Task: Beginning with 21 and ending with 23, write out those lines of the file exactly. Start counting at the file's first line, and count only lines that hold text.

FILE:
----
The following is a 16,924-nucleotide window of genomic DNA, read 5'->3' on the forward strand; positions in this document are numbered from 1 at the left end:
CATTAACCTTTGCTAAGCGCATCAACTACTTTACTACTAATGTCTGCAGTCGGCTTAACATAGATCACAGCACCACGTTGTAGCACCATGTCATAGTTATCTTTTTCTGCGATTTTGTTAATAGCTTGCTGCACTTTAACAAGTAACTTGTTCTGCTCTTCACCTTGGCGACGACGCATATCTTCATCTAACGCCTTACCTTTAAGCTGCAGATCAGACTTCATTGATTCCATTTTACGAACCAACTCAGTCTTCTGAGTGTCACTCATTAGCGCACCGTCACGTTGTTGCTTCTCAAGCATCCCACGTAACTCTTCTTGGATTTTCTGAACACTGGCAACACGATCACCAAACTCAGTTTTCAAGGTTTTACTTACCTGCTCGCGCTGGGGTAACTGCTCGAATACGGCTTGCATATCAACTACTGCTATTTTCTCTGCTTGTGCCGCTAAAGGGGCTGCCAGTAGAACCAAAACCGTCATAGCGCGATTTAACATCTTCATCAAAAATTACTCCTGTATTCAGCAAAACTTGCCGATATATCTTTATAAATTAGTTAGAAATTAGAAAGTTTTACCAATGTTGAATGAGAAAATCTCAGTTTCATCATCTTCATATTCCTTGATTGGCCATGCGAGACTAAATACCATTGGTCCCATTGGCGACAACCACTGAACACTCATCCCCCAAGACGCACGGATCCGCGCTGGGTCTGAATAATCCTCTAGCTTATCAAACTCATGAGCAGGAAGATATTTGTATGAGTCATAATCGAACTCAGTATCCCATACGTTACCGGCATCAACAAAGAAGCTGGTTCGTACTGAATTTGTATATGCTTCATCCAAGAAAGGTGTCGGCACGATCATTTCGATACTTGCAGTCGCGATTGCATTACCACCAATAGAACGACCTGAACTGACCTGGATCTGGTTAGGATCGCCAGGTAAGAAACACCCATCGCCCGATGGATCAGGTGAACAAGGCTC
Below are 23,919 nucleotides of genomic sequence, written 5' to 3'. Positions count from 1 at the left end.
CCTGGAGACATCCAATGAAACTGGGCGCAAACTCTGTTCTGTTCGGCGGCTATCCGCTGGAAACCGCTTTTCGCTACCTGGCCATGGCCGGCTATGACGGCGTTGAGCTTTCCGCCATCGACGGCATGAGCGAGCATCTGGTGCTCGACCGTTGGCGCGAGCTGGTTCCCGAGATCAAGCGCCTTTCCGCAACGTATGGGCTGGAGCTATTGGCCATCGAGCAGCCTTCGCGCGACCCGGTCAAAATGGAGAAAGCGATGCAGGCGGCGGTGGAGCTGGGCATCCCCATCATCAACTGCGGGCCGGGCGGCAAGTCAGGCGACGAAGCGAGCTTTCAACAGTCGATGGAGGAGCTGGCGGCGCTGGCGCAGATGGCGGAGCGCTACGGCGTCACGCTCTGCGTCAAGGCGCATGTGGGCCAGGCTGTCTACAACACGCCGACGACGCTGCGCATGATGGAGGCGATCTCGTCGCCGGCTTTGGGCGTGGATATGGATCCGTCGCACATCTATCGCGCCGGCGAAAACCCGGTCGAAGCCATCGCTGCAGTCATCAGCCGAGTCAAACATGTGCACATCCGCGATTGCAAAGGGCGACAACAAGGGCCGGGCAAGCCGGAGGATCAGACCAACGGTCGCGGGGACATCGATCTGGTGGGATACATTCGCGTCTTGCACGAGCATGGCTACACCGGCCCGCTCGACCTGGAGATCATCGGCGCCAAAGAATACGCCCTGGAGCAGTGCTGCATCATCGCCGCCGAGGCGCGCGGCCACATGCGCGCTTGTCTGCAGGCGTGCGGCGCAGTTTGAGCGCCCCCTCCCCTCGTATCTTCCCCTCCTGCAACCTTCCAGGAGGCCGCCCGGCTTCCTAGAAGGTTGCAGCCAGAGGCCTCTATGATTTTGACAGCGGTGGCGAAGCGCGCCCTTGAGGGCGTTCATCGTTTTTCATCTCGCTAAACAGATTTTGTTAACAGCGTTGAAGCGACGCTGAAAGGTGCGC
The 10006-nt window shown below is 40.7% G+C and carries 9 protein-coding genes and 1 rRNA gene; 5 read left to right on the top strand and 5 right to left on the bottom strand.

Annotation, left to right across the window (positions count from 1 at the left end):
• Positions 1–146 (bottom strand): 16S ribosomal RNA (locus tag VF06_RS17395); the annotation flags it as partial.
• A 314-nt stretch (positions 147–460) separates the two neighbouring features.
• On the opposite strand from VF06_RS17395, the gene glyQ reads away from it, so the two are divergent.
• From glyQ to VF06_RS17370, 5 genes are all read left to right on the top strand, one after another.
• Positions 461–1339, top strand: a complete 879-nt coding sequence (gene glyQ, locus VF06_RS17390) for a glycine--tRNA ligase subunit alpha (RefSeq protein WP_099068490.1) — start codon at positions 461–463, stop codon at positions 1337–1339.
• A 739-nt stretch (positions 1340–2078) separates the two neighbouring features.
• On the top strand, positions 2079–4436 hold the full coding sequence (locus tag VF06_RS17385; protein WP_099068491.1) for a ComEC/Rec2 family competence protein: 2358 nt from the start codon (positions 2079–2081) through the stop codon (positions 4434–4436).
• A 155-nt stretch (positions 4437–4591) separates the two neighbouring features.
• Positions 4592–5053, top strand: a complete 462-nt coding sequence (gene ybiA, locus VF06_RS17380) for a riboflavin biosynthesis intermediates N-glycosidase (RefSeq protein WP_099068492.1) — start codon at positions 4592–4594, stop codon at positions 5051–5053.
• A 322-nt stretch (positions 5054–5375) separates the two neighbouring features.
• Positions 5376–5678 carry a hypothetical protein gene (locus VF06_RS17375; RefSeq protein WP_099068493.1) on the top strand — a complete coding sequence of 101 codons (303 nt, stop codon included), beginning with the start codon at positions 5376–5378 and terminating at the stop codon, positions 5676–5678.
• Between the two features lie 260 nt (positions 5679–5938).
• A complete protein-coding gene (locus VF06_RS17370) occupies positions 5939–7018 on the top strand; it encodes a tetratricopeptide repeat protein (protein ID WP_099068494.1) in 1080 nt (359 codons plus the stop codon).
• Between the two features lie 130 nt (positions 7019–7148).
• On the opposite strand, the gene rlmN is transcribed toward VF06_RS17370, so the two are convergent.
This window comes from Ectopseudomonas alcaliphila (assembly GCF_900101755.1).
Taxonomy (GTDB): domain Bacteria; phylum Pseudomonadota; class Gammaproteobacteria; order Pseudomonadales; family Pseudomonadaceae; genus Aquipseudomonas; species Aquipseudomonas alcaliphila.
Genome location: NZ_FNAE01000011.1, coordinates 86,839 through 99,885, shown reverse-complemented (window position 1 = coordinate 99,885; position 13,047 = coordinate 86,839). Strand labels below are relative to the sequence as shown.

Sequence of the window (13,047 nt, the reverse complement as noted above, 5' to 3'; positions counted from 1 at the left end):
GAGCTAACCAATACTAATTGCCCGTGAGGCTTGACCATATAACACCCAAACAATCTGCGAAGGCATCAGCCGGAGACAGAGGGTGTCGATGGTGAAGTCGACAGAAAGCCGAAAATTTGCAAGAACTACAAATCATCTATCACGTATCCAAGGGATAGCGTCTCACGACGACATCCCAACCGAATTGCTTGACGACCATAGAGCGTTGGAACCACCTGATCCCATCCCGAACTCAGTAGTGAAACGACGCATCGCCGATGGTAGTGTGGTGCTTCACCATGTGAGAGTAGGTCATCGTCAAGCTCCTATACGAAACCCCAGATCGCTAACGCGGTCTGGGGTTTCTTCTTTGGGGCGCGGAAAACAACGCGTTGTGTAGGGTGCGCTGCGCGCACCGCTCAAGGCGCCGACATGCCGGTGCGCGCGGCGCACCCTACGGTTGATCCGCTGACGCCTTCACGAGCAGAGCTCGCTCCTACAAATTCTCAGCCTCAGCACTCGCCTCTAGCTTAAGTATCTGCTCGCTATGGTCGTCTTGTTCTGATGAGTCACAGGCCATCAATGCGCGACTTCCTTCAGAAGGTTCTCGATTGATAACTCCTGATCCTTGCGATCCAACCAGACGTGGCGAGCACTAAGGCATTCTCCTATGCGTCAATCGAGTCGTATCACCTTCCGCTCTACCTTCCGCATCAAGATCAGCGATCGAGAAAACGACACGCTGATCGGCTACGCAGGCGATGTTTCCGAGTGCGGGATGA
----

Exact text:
• On the opposite strand, the gene rlmN is transcribed toward VF06_RS17370, so the two are convergent.
This window comes from Ectopseudomonas alcaliphila (assembly GCF_900101755.1).
Taxonomy (GTDB): domain Bacteria; phylum Pseudomonadota; class Gammaproteobacteria; order Pseudomonadales; family Pseudomonadaceae; genus Aquipseudomonas; species Aquipseudomonas alcaliphila.